Other authors prefer to examine venous coronary blood to determine the concentration of lactates as an indicator of myocardial ischemia. Using this method, the same response to heart rate stimulation and the same concentration of lactate in coronary venous blood as in patients with coronary artery disease was found in the patient of the control group;in the subsequent authors managed to reveal in his anamnesis stenocardia. If it is impossible to recognize the separation of "pathological" indicators from "normal" in angina pectoris, then special care should be taken when using invasive methods that, as it is commonly believed, can be valuable in this case. An example of such an extreme is the combination of excitation of the pacemaker driver l taking blood samples from the coronary sinus using three venous and three arterial catheters simultaneously. Friedberg( 1972) considered that invasive methods have no practical significance for the clinical diagnosis of angina pectoris. He made the following general conclusion: "One of the difficulties in interpreting the various messages about electrocardiographic data after exercise is that researchers tend to apply tests whose value is still sub judice in deciding whether the patient suffers from coronary insufficiency or not. The load and other tests can serve only as a supplement to the data of the anamnesis and can not be a decisive factor in the diagnosis of angina pectoris. "
Analyzing the type of pain sensations, studying their relationship to the effects of loads and cold, emotional stress, occurrence at night, it is revealed that these factors do not have a differential value. After eating, the pain occurred most often in individuals with altered coronary angiograms. As already noted, pain at rest was observed somewhat more often in patients with normal angiograms. Pain in the chest was typical for both groups, irradiation of it in the hands and neck was much more common in the group of patients with pathological coronary angiogram, and the spread of pain in the epigastric region and back in the group with unchanged angiograms. The nature of the pain does not help diagnosis, although the word "acute"( probably in the sense of intense, rather than stitching) was more often used by persons with normal coronary angiograms. Of the concomitant complaints, "weakness" was 2 times more common in patients without coronary disease, but was also noted in 41% of patients suffering from it. Lack of air, nausea and heart beat were not of differential significance.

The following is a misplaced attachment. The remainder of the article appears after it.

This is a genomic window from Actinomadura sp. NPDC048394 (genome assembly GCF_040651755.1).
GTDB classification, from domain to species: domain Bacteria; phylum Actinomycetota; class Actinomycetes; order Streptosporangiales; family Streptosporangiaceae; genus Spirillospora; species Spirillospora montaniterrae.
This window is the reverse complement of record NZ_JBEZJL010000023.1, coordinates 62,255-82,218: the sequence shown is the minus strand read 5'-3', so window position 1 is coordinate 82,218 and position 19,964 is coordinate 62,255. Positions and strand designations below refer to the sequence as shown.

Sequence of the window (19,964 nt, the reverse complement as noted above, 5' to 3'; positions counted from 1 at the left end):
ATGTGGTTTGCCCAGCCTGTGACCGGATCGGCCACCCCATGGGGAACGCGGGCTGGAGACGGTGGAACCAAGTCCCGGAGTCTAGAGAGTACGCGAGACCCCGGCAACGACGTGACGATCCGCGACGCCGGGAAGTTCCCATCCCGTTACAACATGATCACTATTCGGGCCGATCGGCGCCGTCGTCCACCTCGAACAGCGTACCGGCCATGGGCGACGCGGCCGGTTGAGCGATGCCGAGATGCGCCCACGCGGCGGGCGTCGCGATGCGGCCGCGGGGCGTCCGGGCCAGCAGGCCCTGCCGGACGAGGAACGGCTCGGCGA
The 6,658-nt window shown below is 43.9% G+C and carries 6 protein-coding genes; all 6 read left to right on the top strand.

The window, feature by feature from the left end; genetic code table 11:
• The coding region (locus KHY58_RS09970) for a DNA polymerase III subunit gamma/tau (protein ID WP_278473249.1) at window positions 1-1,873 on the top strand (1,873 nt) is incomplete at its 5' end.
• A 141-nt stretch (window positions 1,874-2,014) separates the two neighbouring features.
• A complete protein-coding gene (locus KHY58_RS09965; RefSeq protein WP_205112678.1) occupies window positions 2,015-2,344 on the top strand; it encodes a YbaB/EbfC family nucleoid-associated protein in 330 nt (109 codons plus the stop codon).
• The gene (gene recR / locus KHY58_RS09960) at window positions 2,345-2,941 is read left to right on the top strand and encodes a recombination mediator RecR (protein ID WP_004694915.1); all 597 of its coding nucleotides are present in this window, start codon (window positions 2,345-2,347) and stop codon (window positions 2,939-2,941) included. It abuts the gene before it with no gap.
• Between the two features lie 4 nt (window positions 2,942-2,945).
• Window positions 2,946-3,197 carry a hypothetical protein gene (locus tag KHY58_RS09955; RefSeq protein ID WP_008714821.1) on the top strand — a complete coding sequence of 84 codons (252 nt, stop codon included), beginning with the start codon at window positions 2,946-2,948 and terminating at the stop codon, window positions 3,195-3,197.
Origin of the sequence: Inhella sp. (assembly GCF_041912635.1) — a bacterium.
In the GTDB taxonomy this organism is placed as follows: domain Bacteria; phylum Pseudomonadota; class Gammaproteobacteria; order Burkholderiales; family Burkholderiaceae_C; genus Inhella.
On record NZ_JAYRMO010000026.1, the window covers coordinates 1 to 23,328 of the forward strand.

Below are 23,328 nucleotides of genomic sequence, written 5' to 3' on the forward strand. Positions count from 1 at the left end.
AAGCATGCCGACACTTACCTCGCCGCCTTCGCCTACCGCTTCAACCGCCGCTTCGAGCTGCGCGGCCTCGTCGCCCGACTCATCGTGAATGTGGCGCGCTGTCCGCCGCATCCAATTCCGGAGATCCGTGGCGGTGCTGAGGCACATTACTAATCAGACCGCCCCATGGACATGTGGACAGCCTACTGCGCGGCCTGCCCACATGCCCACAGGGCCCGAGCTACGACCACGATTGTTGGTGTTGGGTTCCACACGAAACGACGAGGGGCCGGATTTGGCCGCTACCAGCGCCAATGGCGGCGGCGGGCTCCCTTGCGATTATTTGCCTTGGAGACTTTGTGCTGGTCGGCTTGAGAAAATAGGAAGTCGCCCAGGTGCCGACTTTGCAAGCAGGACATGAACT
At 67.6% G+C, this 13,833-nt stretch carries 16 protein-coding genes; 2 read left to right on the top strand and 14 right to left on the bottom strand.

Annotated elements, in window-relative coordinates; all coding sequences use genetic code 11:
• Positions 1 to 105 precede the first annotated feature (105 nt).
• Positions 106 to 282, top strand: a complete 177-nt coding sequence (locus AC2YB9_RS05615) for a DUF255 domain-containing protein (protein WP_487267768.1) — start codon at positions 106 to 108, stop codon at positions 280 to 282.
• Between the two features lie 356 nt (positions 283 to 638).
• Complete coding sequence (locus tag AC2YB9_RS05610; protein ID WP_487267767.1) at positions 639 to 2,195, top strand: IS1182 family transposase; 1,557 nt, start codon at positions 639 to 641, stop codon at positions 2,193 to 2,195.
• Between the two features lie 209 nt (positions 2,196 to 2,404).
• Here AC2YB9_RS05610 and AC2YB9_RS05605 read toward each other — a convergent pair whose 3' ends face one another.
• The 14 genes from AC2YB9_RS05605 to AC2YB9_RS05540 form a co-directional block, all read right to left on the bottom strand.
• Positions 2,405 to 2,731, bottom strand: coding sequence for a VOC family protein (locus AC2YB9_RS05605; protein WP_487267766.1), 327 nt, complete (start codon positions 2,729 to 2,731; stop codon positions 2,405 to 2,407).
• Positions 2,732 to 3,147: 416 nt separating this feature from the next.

IV heart tone is particularly characteristic, it was found in 92% of patients with coronary disease and in 30% of patients without radiologic signs of coronary artery disease. The incidence of hypertension in both groups did not differ significantly. Attenuation of the pulse,
III heart tone, extrasystoles and cardiomegaly were observed only in persons with coronary artery disease, but were rare and did not represent diagnostic value.